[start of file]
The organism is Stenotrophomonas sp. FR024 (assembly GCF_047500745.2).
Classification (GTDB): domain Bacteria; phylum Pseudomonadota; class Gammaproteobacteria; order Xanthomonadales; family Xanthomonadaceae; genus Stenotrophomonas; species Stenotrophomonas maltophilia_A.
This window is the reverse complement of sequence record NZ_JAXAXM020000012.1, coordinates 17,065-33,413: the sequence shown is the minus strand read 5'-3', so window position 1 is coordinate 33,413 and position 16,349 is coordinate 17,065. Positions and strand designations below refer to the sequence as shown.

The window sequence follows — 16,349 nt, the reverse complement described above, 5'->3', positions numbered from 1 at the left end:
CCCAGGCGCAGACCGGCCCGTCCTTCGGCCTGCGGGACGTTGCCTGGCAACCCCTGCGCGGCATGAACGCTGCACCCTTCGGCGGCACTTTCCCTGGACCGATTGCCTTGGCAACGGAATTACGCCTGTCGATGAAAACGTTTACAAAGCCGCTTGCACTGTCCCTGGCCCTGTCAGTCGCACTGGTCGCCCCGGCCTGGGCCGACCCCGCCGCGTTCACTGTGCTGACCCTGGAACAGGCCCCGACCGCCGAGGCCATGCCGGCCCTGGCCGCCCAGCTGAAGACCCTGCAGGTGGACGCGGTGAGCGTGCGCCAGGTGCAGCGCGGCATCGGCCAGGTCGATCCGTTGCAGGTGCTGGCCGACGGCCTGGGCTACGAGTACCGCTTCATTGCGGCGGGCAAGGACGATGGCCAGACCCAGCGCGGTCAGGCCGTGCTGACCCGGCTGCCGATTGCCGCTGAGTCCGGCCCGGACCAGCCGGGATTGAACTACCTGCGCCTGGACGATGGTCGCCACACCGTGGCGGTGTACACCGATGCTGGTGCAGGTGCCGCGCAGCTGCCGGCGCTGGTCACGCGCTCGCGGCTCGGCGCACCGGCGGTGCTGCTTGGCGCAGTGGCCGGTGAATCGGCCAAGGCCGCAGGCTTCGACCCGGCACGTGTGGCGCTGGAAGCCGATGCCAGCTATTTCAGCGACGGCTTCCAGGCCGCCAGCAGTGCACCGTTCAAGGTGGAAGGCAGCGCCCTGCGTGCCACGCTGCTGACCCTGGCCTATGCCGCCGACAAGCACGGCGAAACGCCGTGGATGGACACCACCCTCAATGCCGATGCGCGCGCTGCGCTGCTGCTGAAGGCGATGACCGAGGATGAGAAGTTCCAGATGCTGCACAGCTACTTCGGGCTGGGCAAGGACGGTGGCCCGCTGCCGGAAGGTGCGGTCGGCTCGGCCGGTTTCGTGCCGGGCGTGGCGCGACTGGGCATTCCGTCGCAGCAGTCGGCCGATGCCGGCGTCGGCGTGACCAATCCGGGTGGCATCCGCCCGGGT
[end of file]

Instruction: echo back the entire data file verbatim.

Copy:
The organism is Stenotrophomonas sp. FR024 (assembly GCF_047500745.2).
Classification (GTDB): domain Bacteria; phylum Pseudomonadota; class Gammaproteobacteria; order Xanthomonadales; family Xanthomonadaceae; genus Stenotrophomonas; species Stenotrophomonas maltophilia_A.
This window is the reverse complement of sequence record NZ_JAXAXM020000012.1, coordinates 17,065-33,413: the sequence shown is the minus strand read 5'-3', so window position 1 is coordinate 33,413 and position 16,349 is coordinate 17,065. Positions and strand designations below refer to the sequence as shown.

The window sequence follows — 16,349 nt, the reverse complement described above, 5'->3', positions numbered from 1 at the left end:
CCCAGGCGCAGACCGGCCCGTCCTTCGGCCTGCGGGACGTTGCCTGGCAACCCCTGCGCGGCATGAACGCTGCACCCTTCGGCGGCACTTTCCCTGGACCGATTGCCTTGGCAACGGAATTACGCCTGTCGATGAAAACGTTTACAAAGCCGCTTGCACTGTCCCTGGCCCTGTCAGTCGCACTGGTCGCCCCGGCCTGGGCCGACCCCGCCGCGTTCACTGTGCTGACCCTGGAACAGGCCCCGACCGCCGAGGCCATGCCGGCCCTGGCCGCCCAGCTGAAGACCCTGCAGGTGGACGCGGTGAGCGTGCGCCAGGTGCAGCGCGGCATCGGCCAGGTCGATCCGTTGCAGGTGCTGGCCGACGGCCTGGGCTACGAGTACCGCTTCATTGCGGCGGGCAAGGACGATGGCCAGACCCAGCGCGGTCAGGCCGTGCTGACCCGGCTGCCGATTGCCGCTGAGTCCGGCCCGGACCAGCCGGGATTGAACTACCTGCGCCTGGACGATGGTCGCCACACCGTGGCGGTGTACACCGATGCTGGTGCAGGTGCCGCGCAGCTGCCGGCGCTGGTCACGCGCTCGCGGCTCGGCGCACCGGCGGTGCTGCTTGGCGCAGTGGCCGGTGAATCGGCCAAGGCCGCAGGCTTCGACCCGGCACGTGTGGCGCTGGAAGCCGATGCCAGCTATTTCAGCGACGGCTTCCAGGCCGCCAGCAGTGCACCGTTCAAGGTGGAAGGCAGCGCCCTGCGTGCCACGCTGCTGACCCTGGCCTATGCCGCCGACAAGCACGGCGAAACGCCGTGGATGGACACCACCCTCAATGCCGATGCGCGCGCTGCGCTGCTGCTGAAGGCGATGACCGAGGATGAGAAGTTCCAGATGCTGCACAGCTACTTCGGGCTGGGCAAGGACGGTGGCCCGCTGCCGGAAGGTGCGGTCGGCTCGGCCGGTTTCGTGCCGGGCGTGGCGCGACTGGGCATTCCGTCGCAGCAGTCGGCCGATGCCGGCGTCGGCGTGACCAATCCGGGTGGCATCCGCCCGGGT